Many human resources and payroll teams are gearing up for changes to the Fair Labor Standards Act (FLSA), which could come as early as this month. These laws can have a significant impact on payroll and the time needed to calculate overtime. In many cases, pay is not always linear and employees may not always work a 40-hour workweek. As such, businesses may need to employ the fluctuating workweek method for calculating overtime, which is also proving to be complicated.
As discussed in “Calculating overtime using the fluctuating workweek method,” posted by Anne Torregrossa on HR.BLR.com, employees are often divided into two groups, salaried and hourly, to differentiate which group is eligible for overtime. Changes with the FLSA are effecting ‘nonexempt’ and ‘exempt’ classifications, which can be confusing as a salaried employee can also be eligible for overtime pay. Federal regulations allow a salaried employee’s overtime to be calculated using a fluctuation workweek (FWW) calculation. An employer may choose to pay a nonexempt employee on a salary basis which includes allowances for bonuses or the flexibility for workers to focus on their tasks, without worrying about the number of hours they work.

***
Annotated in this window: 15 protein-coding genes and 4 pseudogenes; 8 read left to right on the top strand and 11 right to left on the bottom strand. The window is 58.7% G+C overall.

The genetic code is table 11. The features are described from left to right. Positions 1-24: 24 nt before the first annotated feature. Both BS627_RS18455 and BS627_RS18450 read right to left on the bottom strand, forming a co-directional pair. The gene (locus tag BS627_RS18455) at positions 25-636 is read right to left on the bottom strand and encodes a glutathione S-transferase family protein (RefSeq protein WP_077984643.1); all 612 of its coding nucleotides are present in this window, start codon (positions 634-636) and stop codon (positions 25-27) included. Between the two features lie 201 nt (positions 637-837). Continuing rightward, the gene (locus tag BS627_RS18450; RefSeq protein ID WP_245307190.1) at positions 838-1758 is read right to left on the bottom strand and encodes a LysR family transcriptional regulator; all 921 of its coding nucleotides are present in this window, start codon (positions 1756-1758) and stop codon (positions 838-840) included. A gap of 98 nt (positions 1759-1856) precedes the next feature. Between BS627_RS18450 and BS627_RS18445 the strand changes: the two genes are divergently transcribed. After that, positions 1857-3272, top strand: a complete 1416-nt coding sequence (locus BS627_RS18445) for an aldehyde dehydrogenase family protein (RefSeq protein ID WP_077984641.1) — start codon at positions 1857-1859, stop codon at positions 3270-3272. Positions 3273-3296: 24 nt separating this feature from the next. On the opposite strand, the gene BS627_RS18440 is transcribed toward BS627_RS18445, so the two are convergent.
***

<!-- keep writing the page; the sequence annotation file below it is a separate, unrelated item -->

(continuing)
Torregrossa’s example discusses a bookkeeper with a straight salary of $26,000 and an agreement to work an average of 32 hours per week. In a quiet week, the bookkeeper may only work 25 hours, as compared to 50 hours during a busier week. According to the FWW, the employee’s hourly rate is $20 for the 25-hour week and $10 for the 50-hour week. Calculating time-and-a-half overtime depends on the hours worked during the week. In the example of the 50-hour workweek, the employee’s overtime rate would be $15 for the time worked over 40 hours.
Don’t Risk Calculating Overtime hours by Relying on Manual Processes
Calculating overtime hours for each employee with varying schedules will be time-consuming when relying on manual processes. Overtime Hours Rules is a solution that provides the right platform for managing overtime in Microsoft Dynamics® GP Payroll. You can set the rules based on employee, department, position, and state or corporate policy. Rules can be managed by the day, week, or pay period, and Overtime Hours Rules automatically calculates the overtime during the payroll process. Don’t get trapped by these new regulations. Position your business to manage the new FLSA rules with efficiency and accuracy. Contact Integrity Data for more information about Overtime Hours Rules and other time-saving payroll solutions.